In 1986, she shuffled off this mortal coil at the age of 115. By 1993, she had passed on again, 117 years young, and in Pennsylvania of all places. As it stands, according to the people at Guinness, the World's Oldest Woman is forever 122, buried well deep in a graveyard somewhere in the French town where Van Gogh painted Cafe Terrace at Night, not long after her thirteenth birthday. She claimed to have met the guy.
But there remain a handful of hardscrabble Georgian villagers who would tell you that 122 is some weak shit, indeed. They come from a hard country. People die young there, and live even longer. They would have you know that the World's Oldest Woman was 132 years old when the almighty tamada finally summoned her to the great supra in the sky last September.
Her name was Antisa Khvichava, and I met her a couple of months before she died.
I was sitting on the couch with my host family on a Tuesday night, watching the Georgian news, feeling like the World's Oldest Man. It had already been a long summer. All my old friends were off on vacation, my new friends yet to arrive, so there was mostly nothing to do, and nothing whatsoever to insulate me from my host mother. Neither of my bank accounts were functioning, so I also happened to be flat broke. Escape was not an option. I couldn't even afford to leave the house - or at least, if I did, there was nowhere but noplace to go.
It wasn't a total loss. I'd learned a lot of Georgian. I'd read a lot of books. And I'd taught myself how to use my busted left hand again, mostly through having my ass handed to me by my host brother, playing a bootleg version of Pro Evolution Soccer. We played every night, on ye olde PC. And before long, I could type again. Other than that, all we had was potatoes, cucumbers, plenty of salt, and the Georgian news to keep us sustained and relatively sane.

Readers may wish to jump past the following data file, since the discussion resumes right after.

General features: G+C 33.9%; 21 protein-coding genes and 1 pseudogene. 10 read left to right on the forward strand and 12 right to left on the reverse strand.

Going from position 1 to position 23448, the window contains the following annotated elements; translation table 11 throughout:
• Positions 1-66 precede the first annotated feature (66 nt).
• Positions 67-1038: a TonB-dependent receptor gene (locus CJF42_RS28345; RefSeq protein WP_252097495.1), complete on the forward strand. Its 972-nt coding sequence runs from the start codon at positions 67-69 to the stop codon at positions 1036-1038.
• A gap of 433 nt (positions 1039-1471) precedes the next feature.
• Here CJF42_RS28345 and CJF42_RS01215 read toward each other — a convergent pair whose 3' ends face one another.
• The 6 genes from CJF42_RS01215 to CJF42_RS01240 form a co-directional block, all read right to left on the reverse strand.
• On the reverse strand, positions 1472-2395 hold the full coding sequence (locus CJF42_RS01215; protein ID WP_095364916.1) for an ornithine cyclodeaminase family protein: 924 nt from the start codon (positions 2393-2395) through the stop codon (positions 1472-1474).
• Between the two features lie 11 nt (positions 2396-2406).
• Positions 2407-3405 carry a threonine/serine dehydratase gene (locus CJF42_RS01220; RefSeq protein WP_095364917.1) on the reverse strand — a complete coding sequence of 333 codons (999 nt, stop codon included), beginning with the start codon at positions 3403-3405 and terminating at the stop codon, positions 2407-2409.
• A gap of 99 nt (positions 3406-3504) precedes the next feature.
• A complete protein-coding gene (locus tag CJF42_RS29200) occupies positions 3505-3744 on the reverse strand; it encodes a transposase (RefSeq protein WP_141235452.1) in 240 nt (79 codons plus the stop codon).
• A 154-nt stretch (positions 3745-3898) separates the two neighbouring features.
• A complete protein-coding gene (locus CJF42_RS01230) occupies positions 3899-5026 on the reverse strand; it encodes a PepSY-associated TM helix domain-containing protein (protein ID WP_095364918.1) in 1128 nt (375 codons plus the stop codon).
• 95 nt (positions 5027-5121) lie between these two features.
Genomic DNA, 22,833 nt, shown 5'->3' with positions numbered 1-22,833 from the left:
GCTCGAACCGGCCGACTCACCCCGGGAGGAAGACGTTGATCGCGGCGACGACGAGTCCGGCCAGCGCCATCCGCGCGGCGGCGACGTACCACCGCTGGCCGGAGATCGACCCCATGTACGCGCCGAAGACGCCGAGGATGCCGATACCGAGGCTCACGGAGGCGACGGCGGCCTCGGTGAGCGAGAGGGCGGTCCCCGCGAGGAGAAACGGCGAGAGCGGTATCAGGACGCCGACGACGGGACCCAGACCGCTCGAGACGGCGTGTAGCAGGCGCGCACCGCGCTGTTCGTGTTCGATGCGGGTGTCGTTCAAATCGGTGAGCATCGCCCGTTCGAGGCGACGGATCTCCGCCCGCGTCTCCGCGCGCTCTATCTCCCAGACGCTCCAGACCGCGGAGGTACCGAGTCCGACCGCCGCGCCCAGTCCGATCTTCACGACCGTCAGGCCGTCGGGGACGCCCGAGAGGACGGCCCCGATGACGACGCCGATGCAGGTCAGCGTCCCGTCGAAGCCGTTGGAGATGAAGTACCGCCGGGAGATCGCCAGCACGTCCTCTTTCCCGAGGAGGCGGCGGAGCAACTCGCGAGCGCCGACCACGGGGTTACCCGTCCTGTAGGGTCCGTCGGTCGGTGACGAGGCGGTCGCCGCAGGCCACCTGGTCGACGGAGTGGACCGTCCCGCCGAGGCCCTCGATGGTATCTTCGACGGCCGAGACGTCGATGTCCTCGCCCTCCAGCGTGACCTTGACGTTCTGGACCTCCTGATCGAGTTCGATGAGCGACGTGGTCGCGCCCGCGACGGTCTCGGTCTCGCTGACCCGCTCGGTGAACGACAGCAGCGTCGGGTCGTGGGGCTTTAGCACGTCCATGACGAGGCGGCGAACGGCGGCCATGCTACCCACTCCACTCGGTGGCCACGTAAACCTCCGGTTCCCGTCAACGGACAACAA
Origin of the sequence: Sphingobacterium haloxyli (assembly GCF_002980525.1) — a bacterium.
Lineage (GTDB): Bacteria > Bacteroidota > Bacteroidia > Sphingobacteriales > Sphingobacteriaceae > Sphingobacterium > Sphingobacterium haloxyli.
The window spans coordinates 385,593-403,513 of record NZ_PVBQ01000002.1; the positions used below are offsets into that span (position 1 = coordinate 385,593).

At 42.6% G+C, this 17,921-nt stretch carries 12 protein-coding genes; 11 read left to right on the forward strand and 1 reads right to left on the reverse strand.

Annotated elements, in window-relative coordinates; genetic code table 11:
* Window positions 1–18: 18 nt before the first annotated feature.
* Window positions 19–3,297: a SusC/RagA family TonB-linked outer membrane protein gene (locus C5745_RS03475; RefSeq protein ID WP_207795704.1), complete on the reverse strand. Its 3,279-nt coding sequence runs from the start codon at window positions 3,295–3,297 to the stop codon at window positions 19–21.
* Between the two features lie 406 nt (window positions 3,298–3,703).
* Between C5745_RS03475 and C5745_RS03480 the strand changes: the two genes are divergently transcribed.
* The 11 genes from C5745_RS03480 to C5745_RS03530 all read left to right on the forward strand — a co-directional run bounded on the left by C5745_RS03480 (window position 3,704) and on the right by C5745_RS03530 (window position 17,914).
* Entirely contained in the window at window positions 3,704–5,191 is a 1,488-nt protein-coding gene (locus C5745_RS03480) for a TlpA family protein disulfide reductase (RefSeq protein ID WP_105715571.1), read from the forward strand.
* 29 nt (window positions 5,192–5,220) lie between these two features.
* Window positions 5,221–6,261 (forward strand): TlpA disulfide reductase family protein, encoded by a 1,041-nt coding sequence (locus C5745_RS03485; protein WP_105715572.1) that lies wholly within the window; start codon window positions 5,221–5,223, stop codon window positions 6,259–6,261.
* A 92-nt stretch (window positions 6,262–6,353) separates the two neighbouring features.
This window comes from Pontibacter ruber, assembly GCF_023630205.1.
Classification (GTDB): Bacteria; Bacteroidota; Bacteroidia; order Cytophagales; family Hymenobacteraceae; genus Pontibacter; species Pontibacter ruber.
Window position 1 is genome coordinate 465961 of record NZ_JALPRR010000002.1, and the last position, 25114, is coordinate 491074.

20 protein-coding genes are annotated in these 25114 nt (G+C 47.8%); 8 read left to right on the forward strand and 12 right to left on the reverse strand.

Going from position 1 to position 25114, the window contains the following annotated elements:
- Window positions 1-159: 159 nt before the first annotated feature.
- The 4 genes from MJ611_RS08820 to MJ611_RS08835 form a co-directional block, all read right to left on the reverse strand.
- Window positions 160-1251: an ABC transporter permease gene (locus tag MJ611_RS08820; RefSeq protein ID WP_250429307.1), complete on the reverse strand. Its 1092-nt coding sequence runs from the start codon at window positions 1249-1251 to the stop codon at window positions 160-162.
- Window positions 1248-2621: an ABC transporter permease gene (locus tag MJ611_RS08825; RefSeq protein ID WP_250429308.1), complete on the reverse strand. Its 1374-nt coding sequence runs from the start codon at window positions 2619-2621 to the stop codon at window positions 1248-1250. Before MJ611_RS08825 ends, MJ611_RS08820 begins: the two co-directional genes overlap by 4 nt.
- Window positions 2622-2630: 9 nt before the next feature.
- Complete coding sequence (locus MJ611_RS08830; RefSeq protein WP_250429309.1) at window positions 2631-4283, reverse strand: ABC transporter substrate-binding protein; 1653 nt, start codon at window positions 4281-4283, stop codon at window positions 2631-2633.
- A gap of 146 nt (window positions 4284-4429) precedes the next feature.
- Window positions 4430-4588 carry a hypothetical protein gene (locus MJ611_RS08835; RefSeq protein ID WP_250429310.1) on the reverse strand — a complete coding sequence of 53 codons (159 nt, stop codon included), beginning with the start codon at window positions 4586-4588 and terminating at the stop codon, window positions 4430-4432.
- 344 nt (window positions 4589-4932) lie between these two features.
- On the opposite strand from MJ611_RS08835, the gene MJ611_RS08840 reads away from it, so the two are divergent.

I can't say from experience, but I suspect that the Georgian news is not fundamentally different from what North Koreans watch in North Korea. Plenty of portly bureaucrats inspecting things. Plenty of portly bureaucrats inspecting other things. We had spent several hours that Tuesday evening watching portly Georgian bureaucrats inspect things and other things when my host family suddenly sprang into animation. My host mom cranked up the volume to bowel-releasing decibel levels. The kids and I were told to shut up. And there on the television screen appeared not another portly bureaucrat, but a weatherbeaten scrap of splotchy brown skin shrouded in bedsheets.
"What is that?" I asked.
"That," said my host mom, "is the World's Oldest Woman."
"Cool," I said. "How old is she?"
I never got the hang of the Georgian numeral system, nor did I ever put much faith in village folklore – the same folklore that would have you wear a wet scarf to cure strep throat; the very same that would have you drink 120 proof cha-cha to cancel out a headache – so I was doubly unconvinced.
"World's Oldest Woman," I murmured.
"She lives here, you know," said my host mom.
"Yes. In Sachino."
"Sachino? We've been there before. That's five minutes away."
"It is," she said. "I was born there."
"Do you know her?"
"Of course I do. She was a hundred years old when I was born."
"Is she really the World's Oldest Woman?"
"Yes. There can be no doubt."
"I'd very much like to meet her."
"What are you doing Friday?"
"Meeting the World's Oldest Woman," I said.
My arrival in Sachino was as good an excuse as any for the villagers there to throw a supra, so a supra was thrown. The first familiar person I bumped into was Lado, a tall, wiry dude with all the delicate mannerisms of a meth-head. I shook his shaky hand and he tugged me back into a garden shed. I figured he was going to get me drunk, or murder me, or perhaps first one and then the other.
"Check this out," he said.
He kicked back a door and there, in a bucket full of blood, was a severed cow head.
"Very interesting, Lado."
My host grandma found us in there, saw the cow head, saw the delicate foreigner, and shook a splotchy index finger at Lado.
"Sadisti!" she cried. "Sadisti!"
Lado and I wandered back out to the front lawn and joined the oldsters who were gathered there, huddled around a table.
"Do you know this game?" asked Lado.
"Sitting around drinking and smoking?"
"I don't know anything about it."
"But everybody in the world knows this game."
"Then I will teach you."
The first thing I had to learn was an alternate numeral system that Mingrelians only use when they're playing backgammon. I memorized the numbers and immediately forgot them. It didn't really matter anyway. The oldsters, watching me play, swiftly established that I had the cognitive capacity of a Svani goatherd and took over operations. I sat and watched them play against Lado.